Farzad walked towards an agent who was standing at the entrance to the alley, to object to the situation, but a police officer struck him on the head with a baton. Blood spread over Farzad’s head and face. Despite this, he went to his friend, took his hand and they both entered the alley. A teenage girl, horrified by the sounds of gunfire and shouting, was sitting in the alley, with her hands over her head and screaming. Farzad went to the girl to help her. Armed agents were standing six or seven meters from them and, at that moment, his life changed forever.
“The moment that I turned my face towards the girl, suddenly I heard a shot and felt my face burning. There was a lot of smoke. I fell to the ground and heard the agent shouting ‘I got him!’ And my friend, crying, was shouting 'you killed him!’ Then I heard the agent say: ‘Shoot this one, too! Shoot this one, too!’ I heard another shot and I no longer heard my friend’s voice.”
Farzad’s friend had been shot with pellets but Farzad still did not know what had happened to him. When he stood up, pieces of him literally fell to the ground: “When I was shot, I had no idea with what kind of a bullet. Later I learned that it had been a teargas round. White pieces were coming out of my face and my cheekbones that, along with the white of my eye, fell into my hand … I put my hand over my face and we managed to escape.”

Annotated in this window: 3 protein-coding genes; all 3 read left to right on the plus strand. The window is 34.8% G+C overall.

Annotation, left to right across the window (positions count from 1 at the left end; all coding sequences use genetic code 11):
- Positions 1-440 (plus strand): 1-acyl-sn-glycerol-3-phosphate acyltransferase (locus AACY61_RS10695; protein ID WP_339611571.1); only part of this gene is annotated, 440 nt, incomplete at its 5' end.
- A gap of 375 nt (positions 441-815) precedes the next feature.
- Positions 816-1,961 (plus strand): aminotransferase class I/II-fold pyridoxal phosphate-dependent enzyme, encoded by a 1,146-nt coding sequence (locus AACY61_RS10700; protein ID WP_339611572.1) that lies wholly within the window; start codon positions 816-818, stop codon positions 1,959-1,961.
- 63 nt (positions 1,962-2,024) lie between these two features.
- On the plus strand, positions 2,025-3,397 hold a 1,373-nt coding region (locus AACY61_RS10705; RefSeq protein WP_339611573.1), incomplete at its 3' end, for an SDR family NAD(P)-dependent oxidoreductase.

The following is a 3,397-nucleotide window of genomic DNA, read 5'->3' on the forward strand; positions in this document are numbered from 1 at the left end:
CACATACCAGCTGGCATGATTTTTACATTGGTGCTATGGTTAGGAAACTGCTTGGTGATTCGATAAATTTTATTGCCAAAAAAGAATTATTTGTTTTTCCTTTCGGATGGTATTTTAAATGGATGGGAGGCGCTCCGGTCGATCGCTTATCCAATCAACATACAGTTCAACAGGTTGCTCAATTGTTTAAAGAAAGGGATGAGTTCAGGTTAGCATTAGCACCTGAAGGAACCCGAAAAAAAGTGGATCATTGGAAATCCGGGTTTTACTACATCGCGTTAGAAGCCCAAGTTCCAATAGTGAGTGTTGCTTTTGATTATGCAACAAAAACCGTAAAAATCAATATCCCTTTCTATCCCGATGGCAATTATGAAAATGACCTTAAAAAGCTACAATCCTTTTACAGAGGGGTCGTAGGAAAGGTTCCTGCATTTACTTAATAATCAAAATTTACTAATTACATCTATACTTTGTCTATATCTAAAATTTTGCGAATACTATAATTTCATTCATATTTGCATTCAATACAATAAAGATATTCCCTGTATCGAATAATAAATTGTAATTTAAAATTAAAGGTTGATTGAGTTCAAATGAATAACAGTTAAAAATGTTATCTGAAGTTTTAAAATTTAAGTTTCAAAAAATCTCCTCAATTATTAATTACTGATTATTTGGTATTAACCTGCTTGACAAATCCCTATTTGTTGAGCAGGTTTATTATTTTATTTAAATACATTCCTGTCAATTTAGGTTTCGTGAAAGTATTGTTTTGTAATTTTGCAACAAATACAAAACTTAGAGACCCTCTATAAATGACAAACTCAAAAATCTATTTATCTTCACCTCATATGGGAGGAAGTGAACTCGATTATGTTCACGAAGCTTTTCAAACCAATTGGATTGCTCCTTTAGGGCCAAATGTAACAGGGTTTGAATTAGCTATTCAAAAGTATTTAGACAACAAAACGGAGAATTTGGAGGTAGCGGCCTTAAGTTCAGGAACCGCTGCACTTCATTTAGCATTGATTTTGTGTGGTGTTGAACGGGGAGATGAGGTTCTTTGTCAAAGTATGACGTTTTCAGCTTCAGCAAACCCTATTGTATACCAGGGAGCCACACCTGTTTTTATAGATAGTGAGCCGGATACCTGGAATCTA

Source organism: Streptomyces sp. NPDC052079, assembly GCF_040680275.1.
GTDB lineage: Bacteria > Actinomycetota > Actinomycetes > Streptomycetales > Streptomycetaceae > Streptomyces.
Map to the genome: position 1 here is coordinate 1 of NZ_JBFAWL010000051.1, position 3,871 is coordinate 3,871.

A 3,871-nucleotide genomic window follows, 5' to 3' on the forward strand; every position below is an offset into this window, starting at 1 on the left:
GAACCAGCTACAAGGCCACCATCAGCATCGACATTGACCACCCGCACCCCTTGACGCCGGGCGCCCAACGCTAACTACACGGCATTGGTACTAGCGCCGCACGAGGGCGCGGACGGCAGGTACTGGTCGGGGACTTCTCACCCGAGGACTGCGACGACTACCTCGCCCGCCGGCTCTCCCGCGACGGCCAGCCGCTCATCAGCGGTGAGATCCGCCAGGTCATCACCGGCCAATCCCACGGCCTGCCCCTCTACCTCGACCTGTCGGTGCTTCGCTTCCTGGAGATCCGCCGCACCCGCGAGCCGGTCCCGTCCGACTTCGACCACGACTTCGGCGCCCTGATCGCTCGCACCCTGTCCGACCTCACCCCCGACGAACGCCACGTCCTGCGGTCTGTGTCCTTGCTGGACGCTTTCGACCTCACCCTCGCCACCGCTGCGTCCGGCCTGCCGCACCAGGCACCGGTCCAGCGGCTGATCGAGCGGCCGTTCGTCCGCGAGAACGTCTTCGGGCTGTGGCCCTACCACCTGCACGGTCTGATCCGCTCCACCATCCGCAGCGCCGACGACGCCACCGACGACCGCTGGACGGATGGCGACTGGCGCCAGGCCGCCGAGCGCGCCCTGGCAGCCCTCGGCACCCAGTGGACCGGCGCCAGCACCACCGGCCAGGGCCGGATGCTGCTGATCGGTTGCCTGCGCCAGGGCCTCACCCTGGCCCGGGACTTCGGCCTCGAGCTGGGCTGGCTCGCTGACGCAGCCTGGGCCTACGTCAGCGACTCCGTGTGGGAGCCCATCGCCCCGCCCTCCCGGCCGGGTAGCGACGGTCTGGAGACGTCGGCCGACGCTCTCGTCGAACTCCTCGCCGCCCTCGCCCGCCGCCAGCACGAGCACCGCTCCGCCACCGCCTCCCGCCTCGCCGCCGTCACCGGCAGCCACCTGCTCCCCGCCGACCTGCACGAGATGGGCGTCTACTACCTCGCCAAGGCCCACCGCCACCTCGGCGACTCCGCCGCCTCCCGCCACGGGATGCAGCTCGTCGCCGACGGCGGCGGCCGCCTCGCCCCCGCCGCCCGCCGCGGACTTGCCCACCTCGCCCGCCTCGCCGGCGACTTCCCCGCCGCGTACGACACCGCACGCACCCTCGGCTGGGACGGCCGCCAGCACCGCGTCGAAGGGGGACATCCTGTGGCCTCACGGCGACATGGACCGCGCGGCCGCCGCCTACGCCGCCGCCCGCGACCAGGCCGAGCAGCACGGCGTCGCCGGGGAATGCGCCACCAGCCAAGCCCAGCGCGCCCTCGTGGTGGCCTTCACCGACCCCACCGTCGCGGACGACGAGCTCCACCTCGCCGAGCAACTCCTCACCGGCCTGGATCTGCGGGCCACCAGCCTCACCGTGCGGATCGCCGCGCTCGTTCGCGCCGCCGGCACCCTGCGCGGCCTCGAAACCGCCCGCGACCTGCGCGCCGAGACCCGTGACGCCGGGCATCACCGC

The Hospital’s “Kurdistan Pellet Ward”
The direct shot to Farzad’s face broke bones in his sinus, nose, eye socket and skull. Some of the broken bones and the white of his eye were falling from him after he was shot but the remainder were lodged in his temple, damaging his hearing.
They went to Sanandaj’s Kowsar Hospital. The number of injured coming to the hospital was increasing minute by minute. Most of the injured had also been shot in the face. Security agents meanwhile raided the hospital. Fearing arrest, Farzad Moradinia, his friend and others who had been also injured hid in various wards of the hospital until they could escape.
Their escape ended in Tehran, in Farabi Hospital. When they finally reached the hospital after 12 hours, Farzad lost consciousness: “When I reached Farabi Hospital, a safe place, I fainted from the pain. I spent a night in the ICU.”